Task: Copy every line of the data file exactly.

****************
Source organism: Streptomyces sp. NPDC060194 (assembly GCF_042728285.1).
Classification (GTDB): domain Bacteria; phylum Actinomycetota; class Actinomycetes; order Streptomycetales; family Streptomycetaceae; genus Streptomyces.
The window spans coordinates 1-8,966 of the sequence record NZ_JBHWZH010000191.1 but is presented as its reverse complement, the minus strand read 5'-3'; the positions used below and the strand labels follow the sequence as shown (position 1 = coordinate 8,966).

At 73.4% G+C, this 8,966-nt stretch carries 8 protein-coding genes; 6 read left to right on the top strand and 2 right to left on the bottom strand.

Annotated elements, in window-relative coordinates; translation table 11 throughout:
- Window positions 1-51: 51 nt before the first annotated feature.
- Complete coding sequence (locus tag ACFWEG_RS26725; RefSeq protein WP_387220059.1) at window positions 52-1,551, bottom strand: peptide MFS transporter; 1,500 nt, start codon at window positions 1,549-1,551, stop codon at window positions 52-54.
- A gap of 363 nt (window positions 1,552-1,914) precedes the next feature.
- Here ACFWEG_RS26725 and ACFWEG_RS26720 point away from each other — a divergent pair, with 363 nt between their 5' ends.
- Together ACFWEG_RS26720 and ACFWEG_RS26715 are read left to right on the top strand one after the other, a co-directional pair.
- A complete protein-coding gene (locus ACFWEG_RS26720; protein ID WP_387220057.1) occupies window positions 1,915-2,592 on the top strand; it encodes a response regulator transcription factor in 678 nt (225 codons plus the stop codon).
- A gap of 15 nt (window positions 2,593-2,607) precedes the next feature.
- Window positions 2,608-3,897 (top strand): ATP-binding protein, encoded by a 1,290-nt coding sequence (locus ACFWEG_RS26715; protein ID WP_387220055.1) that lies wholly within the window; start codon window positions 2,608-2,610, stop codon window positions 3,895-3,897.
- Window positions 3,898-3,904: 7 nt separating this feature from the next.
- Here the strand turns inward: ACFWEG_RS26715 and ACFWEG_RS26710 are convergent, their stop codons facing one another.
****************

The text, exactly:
Source organism: Streptomyces sp. NPDC060194 (assembly GCF_042728285.1).
Classification (GTDB): domain Bacteria; phylum Actinomycetota; class Actinomycetes; order Streptomycetales; family Streptomycetaceae; genus Streptomyces.
The window spans coordinates 1-8,966 of the sequence record NZ_JBHWZH010000191.1 but is presented as its reverse complement, the minus strand read 5'-3'; the positions used below and the strand labels follow the sequence as shown (position 1 = coordinate 8,966).

At 73.4% G+C, this 8,966-nt stretch carries 8 protein-coding genes; 6 read left to right on the top strand and 2 right to left on the bottom strand.

Annotated elements, in window-relative coordinates; translation table 11 throughout:
- Window positions 1-51: 51 nt before the first annotated feature.
- Complete coding sequence (locus tag ACFWEG_RS26725; RefSeq protein WP_387220059.1) at window positions 52-1,551, bottom strand: peptide MFS transporter; 1,500 nt, start codon at window positions 1,549-1,551, stop codon at window positions 52-54.
- A gap of 363 nt (window positions 1,552-1,914) precedes the next feature.
- Here ACFWEG_RS26725 and ACFWEG_RS26720 point away from each other — a divergent pair, with 363 nt between their 5' ends.
- Together ACFWEG_RS26720 and ACFWEG_RS26715 are read left to right on the top strand one after the other, a co-directional pair.
- A complete protein-coding gene (locus ACFWEG_RS26720; protein ID WP_387220057.1) occupies window positions 1,915-2,592 on the top strand; it encodes a response regulator transcription factor in 678 nt (225 codons plus the stop codon).
- A gap of 15 nt (window positions 2,593-2,607) precedes the next feature.
- Window positions 2,608-3,897 (top strand): ATP-binding protein, encoded by a 1,290-nt coding sequence (locus ACFWEG_RS26715; protein ID WP_387220055.1) that lies wholly within the window; start codon window positions 2,608-2,610, stop codon window positions 3,895-3,897.
- Window positions 3,898-3,904: 7 nt separating this feature from the next.
- Here the strand turns inward: ACFWEG_RS26715 and ACFWEG_RS26710 are convergent, their stop codons facing one another.